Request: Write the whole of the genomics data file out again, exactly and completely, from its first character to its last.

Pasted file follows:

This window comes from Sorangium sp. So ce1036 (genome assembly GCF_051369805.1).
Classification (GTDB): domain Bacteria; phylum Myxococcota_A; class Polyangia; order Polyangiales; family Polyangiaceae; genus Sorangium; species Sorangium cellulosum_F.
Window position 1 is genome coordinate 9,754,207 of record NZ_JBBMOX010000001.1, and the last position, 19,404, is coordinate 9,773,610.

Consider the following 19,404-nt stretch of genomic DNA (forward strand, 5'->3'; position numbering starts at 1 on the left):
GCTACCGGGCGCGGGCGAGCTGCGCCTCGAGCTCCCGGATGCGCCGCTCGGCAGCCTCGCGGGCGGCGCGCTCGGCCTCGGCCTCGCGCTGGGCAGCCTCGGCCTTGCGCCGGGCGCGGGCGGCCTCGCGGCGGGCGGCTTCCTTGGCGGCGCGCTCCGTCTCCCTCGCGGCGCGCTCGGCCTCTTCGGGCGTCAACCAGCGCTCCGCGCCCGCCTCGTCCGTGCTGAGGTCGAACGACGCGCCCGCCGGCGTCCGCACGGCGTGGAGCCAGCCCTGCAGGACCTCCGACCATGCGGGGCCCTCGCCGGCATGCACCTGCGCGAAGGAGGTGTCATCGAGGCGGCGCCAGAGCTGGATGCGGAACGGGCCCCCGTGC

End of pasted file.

This window comes from Sorangium sp. So ce1036 (genome assembly GCF_051369805.1).
Classification (GTDB): domain Bacteria; phylum Myxococcota_A; class Polyangia; order Polyangiales; family Polyangiaceae; genus Sorangium; species Sorangium cellulosum_F.
Window position 1 is genome coordinate 9,754,207 of record NZ_JBBMOX010000001.1, and the last position, 19,404, is coordinate 9,773,610.

Consider the following 19,404-nt stretch of genomic DNA (forward strand, 5'->3'; position numbering starts at 1 on the left):
GCTACCGGGCGCGGGCGAGCTGCGCCTCGAGCTCCCGGATGCGCCGCTCGGCAGCCTCGCGGGCGGCGCGCTCGGCCTCGGCCTCGCGCTGGGCAGCCTCGGCCTTGCGCCGGGCGCGGGCGGCCTCGCGGCGGGCGGCTTCCTTGGCGGCGCGCTCCGTCTCCCTCGCGGCGCGCTCGGCCTCTTCGGGCGTCAACCAGCGCTCCGCGCCCGCCTCGTCCGTGCTGAGGTCGAACGACGCGCCCGCCGGCGTCCGCACGGCGTGGAGCCAGCCCTGCAGGACCTCCGACCATGCGGGGCCCTCGCCGGCATGCACCTGCGCGAAGGAGGTGTCATCGAGGCGGCGCCAGAGCTGGATGCGGAACGGGCCCCCGTGC